When you hike a mountain with Peter Walker, be prepared to climb every last inch!
In this photo, Peter stands on top of a munro in Scotland. ‘Munro’ is the Scottish term for any mountain with a height greater than 3,000 feet (914.4 meters).
The number of 3,000 + foot peaks in Scotland remained unknown for many years until a man named Sir Hugh Munro published a comprehensive list of the peaks in 1891. Known throughout the hiking, climbing and geography communities as the ‘Munro Tables,’ Munro’s list opened the door to the Scottish highlands and paved the way for mountain exploration in Scotland.
Today, people from around the globe visit Scotland to hike, climb or simply photograph a munro. “Munro bagging,” an activity that involves climbing as many munros as possible, has also become a popular pastime.
According to the Scottish Mountaineering Club, there are 282 munros in Scotland, with another 227 subsidary tops. A subisidary top is any summit greater than 3,000 feet that doesn’t actually qualify as a separate mountain.
Hiking in Scotland with Ryder-Walker
Our new hiking tour in Scotland crosses some of the country’s most famous munros. Beginning in the historic town of Callander, on the east side of the Trossachs National Park, we’ll spend an entire week hiking across the most interesting peaks of the Scottish Highlands. We’ll climb mountains with names like Ben Vorlich (3,232 feet), Ben Lomond (3,196 feet), Ben Alligen (3,235 feet), and Ben Eighe (3,314 feet), the last of which is actually a complex mountain massif containing a long ridge with numerous spurs and subsidary summits.
While every munro boasts something special, from sweeping views to interesting geological formations, the Munros on Scotland’s Isle of Skye are perhaps the most mysterious and intriguing. Part of a rugged mountain group called the Cuillins of Skye, the munros in this part of Scotland are black, (due to the composition of the rock), jagged and satisfyingly remote. Hiking into the Cuillins, we’ll discover a world of bare rock, steep cliffs, and deep cut gullies.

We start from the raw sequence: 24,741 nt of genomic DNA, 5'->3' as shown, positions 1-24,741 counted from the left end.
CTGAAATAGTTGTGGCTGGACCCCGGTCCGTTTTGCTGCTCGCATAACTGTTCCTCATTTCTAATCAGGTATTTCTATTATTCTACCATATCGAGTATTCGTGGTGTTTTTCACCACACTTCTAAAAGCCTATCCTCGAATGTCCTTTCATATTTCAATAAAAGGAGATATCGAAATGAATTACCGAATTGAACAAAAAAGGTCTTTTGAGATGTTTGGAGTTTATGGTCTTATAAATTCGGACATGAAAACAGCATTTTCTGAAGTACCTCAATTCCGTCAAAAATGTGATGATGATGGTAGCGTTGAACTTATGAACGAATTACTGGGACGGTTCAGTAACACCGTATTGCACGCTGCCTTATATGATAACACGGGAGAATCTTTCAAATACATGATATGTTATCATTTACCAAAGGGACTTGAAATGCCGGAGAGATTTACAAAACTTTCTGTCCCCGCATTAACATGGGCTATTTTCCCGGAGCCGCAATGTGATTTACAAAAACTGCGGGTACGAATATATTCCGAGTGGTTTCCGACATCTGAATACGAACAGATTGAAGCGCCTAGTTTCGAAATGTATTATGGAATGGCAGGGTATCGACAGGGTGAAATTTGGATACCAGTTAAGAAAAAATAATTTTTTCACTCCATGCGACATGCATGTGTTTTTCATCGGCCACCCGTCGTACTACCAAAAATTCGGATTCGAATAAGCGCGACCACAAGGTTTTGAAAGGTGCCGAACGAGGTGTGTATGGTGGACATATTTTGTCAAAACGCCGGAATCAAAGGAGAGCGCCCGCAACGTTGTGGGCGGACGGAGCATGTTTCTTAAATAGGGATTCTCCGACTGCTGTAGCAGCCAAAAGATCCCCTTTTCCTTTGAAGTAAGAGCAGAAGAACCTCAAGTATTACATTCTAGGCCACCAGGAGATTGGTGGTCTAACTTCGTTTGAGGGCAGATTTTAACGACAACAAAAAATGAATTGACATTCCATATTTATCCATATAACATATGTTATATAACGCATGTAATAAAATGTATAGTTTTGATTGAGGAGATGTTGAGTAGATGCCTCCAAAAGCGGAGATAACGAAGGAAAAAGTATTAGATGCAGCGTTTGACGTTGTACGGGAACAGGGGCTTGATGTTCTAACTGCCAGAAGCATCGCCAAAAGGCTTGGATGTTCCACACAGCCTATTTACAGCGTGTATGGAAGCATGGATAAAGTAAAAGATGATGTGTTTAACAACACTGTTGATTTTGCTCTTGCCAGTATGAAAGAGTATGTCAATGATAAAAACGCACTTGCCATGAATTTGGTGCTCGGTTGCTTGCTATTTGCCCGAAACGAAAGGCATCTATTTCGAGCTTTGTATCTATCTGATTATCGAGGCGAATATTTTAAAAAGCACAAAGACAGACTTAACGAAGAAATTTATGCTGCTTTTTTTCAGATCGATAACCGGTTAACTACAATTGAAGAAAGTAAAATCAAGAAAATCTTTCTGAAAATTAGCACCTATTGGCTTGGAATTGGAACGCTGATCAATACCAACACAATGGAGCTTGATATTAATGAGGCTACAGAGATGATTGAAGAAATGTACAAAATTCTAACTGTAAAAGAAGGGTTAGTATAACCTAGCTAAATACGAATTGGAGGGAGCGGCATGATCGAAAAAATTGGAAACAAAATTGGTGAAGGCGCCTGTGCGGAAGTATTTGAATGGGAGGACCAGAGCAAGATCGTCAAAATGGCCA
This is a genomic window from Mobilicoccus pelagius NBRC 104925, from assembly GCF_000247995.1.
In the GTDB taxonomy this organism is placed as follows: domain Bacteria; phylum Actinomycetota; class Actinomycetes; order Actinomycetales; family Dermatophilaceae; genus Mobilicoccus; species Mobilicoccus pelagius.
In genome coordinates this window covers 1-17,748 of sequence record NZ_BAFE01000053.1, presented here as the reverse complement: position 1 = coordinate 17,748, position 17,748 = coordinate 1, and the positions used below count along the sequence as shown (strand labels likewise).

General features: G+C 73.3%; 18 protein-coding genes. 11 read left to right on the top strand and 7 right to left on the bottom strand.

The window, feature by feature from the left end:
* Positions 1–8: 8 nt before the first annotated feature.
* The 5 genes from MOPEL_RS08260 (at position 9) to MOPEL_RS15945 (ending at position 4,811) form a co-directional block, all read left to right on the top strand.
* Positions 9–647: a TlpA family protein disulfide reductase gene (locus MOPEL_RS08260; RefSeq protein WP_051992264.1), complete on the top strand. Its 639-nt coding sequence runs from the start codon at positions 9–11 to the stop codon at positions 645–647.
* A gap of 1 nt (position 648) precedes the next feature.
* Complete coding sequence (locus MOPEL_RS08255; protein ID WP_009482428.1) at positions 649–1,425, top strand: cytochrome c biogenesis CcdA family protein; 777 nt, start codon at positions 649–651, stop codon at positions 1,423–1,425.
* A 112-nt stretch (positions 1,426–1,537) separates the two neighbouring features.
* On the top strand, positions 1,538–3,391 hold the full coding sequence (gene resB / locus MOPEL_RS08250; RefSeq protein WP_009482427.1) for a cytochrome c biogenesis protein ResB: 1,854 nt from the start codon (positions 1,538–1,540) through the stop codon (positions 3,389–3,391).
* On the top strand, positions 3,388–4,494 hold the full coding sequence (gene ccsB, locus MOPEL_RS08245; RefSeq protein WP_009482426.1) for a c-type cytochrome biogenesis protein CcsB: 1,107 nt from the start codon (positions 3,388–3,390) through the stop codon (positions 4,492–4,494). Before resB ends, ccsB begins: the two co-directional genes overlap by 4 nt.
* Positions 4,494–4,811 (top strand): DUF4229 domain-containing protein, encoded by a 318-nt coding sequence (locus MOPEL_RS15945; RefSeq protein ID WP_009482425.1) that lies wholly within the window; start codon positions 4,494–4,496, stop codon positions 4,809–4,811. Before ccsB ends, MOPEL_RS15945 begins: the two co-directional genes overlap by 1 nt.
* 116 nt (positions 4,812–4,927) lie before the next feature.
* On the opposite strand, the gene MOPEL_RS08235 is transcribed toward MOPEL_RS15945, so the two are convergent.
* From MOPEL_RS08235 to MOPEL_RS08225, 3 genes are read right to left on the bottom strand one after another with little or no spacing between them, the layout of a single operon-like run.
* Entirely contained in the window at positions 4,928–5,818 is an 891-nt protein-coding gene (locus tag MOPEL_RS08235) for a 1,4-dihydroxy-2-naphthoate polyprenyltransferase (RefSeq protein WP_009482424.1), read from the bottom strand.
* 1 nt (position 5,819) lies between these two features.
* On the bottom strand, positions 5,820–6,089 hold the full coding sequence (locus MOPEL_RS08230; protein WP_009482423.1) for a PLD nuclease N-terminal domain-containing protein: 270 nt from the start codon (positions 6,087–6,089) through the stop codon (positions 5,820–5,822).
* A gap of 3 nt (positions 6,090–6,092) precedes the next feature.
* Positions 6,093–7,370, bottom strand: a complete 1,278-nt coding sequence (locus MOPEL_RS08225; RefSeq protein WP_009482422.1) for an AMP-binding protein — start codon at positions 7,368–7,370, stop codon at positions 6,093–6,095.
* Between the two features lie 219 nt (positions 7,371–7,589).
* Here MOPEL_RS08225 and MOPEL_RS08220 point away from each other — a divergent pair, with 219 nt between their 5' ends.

Three thousand-foot summits might not sound very high when compared with the European Alps, (Mont Blanc is over 15,000 feet, for example), but it should be remembered that many of the surrounding villages in Scotland sit at, or slightly above, sea level. With this in mind, hikers should be prepared for ascents up to 3,000 feet during this tour. Side note; the views of Scotland’s inner lakes, including Loch Ness, are pretty amazing!
Check out our website to learn more about the Scotland hiking tour. While the munro hiking is certainly the haggis and tatties of this tour, it’s the castle visits, the accommodations in stately manor houses (à la Downton Abbey), the cozy peat fires and the velvety glasses of scotch that make this trip an authentic Scottish experience. This is also a great excuse to try your hand at Munro bagging. There is one caveat to munro bagging, however. You must climb to the top of each marker cairn, (Peter Walker style), or the summit doesn’t count.
Please read our itinerary for more details.